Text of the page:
Photos: Red Hat boss seeks The Truth

Photos: Red Hat boss seeks The Truth

Summary: The open source specialist's user summit opened with a call for greater transparency in the technology industry, and in society as a whole

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  • Red Hat chief executive Matthew Szulik kicked off the company's second annual user conference in Nashville, Tennessee by emphasising the open source specialist's commitment to "democratising content".

    Speaking to a crowd made up of a mixture of enterprise technology professionals and hardcore open source enthusiasts, Szulik chose to side-step specific issues of how the company is performing, preferring to expound his views on how open source technology can benefit society.

    "The open source community drives social change and new, inventive ways to bring technology to markets. I don't think work is finished but one thing we have learned is that if your whole business is based on competing as a single corporation and a single identity, you're going to find it increasingly difficult to compete with a community," Szulik said.

    Szulik briefly commented on the company's ongoing acquisition of JBoss, the open source application server and middleware company. He claimed that although the move had been categorised in the press as an attempt by Red Hat to take on more mainstream tech companies such as IBM and Microsoft, it was really about delivering customers a complete stack of software.

    In a speech that was introduced by a short video repeating the mantra "Truth Happens", Szulik also chose to comment on how the Internet and blogging have become a major source of political interaction and information. On the issue of transparency of information, Szulik used the example of New Orleans, the site of the 2005 Red Hat summit, which suffered huge damage from Hurricane Katrina last August.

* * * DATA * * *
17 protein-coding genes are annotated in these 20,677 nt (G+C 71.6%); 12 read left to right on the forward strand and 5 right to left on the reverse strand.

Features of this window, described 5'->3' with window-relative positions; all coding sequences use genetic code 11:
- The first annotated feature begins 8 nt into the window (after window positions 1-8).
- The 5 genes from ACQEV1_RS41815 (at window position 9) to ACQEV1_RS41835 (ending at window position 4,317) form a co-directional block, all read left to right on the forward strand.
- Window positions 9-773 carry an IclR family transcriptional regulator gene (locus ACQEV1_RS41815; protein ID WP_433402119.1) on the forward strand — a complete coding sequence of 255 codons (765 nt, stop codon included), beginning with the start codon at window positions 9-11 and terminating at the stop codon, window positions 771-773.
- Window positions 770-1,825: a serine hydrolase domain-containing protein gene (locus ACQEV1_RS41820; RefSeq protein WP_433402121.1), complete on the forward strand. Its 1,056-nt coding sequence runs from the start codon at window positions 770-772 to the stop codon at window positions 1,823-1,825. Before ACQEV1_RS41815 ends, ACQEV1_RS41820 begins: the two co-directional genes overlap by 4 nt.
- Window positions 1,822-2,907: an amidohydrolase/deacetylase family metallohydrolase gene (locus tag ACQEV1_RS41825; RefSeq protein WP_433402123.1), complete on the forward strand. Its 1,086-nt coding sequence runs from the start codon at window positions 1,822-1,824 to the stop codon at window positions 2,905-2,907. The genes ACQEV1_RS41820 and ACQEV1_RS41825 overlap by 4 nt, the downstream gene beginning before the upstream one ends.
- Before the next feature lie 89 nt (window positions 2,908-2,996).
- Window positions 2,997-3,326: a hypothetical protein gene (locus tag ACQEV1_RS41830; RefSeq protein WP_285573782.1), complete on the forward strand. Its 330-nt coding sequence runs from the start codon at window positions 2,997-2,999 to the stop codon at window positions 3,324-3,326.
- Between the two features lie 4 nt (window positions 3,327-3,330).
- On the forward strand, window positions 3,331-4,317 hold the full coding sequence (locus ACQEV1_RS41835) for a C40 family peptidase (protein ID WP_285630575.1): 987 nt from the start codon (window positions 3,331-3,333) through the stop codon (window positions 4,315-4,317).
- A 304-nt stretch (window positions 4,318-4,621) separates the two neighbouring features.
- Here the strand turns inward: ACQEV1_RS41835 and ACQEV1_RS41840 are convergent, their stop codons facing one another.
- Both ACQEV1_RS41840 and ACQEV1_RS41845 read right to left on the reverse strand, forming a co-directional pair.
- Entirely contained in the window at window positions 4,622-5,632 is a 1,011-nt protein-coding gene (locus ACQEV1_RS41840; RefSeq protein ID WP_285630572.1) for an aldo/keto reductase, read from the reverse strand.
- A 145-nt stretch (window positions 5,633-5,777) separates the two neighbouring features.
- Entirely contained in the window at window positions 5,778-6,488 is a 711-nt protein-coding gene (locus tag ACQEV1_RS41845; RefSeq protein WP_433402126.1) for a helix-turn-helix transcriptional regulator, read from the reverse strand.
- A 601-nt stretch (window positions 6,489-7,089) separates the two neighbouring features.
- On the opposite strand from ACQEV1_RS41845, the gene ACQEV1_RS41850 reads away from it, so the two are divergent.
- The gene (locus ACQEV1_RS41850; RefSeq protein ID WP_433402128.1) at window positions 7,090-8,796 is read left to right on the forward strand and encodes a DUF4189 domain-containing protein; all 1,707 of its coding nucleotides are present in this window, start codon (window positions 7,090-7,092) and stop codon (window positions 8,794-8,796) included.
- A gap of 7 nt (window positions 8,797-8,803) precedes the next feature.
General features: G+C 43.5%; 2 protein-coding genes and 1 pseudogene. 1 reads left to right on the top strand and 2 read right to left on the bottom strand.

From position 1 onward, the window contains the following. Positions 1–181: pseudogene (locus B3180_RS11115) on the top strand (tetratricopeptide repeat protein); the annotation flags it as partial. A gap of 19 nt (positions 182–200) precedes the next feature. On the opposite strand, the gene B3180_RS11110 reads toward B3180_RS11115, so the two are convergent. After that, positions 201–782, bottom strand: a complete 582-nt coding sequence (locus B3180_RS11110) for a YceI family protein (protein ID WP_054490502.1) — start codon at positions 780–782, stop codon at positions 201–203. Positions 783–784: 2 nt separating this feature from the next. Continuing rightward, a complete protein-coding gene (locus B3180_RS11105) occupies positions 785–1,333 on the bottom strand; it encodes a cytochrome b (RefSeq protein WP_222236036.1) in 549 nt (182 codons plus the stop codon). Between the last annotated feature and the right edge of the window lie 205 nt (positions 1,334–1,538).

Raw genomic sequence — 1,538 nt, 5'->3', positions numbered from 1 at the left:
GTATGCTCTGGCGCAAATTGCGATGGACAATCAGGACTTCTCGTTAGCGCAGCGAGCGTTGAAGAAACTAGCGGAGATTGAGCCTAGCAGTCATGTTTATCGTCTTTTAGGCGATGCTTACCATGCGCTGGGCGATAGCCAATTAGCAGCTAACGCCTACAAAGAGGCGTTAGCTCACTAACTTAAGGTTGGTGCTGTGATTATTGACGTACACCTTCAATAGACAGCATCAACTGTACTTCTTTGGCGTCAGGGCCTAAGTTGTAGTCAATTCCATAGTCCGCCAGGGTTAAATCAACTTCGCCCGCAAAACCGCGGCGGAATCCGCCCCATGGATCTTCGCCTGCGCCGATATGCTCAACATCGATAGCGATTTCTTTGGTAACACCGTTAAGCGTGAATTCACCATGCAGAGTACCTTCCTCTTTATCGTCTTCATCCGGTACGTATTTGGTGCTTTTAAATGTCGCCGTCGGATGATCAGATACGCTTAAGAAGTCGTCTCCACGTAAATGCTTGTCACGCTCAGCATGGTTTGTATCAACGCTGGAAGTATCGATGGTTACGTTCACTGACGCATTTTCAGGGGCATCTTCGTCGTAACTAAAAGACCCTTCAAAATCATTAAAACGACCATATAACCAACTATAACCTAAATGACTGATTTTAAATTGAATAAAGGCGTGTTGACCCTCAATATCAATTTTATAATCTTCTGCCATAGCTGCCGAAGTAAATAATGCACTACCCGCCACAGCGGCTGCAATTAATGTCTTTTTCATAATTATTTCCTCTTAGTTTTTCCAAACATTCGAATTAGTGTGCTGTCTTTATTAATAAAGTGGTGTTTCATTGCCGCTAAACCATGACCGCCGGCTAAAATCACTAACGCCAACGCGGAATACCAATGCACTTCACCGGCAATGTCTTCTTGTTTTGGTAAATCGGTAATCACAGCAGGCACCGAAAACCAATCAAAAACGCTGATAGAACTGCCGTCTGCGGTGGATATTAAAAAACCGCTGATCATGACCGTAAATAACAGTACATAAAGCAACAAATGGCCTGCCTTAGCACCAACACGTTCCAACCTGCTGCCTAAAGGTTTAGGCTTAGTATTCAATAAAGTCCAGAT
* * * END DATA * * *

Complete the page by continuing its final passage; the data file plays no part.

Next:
"Lots of questions are still being asked about what happened in New Orleans — what really happened there?" asked Szulik.

    The Red Hat boss chose to make his speech short, claiming that he did not wish to ape the normal conference performances of leaders of proprietary companies who "try to sound smart and technical for 45 minutes", and left more time for Red Hat execs to discuss specific projects and for partners to contribute.

  • Red Hat manager of quality engineering Jay Turner followed Szulik onstage to discuss a new testing project the company is preparing to launch, which it claims will give customers the ability to create more robust implementations of the open source specialist's software in their companies.

    The project does not have a name as yet but Turner revealed that the testing project will build on existing tools such as the company's dogtail graphical test utility. "Today I am here to announce that we are submitting a new testing project to the Fedora board to establish standards around open source testing and give us all the confidence we need," he said.

    Turner said the project's overall aim was for the community to find ways to improve testing in a collaborative way. "The final point is that we want to develop process together. We know we are good at this, but know a lot of you are good too."

Topics: Apps, Software Development

Andrew Donoghue

About Andrew Donoghue

"If I'd written all the truth I knew for the past ten years, about 600 people - including me - would be rotting in prison cells from Rio to Seattle today. Absolute truth is a very rare and dangerous commodity in the context of professional journalism."

Hunter S. Thompson

Andrew Donoghue is a freelance technology and business journalist with over ten years on leading titles such as Computing, SC Magazine, BusinessGreen and ZDNet.co.uk.

Specialising in sustainable IT and technology in the developing world, he has reported and volunteered on African aid projects, as well as working with charitable organisations such as the UN Foundation and Computer Aid.

adonoghue.wordpress.com/

www.greenwashIT.co.uk

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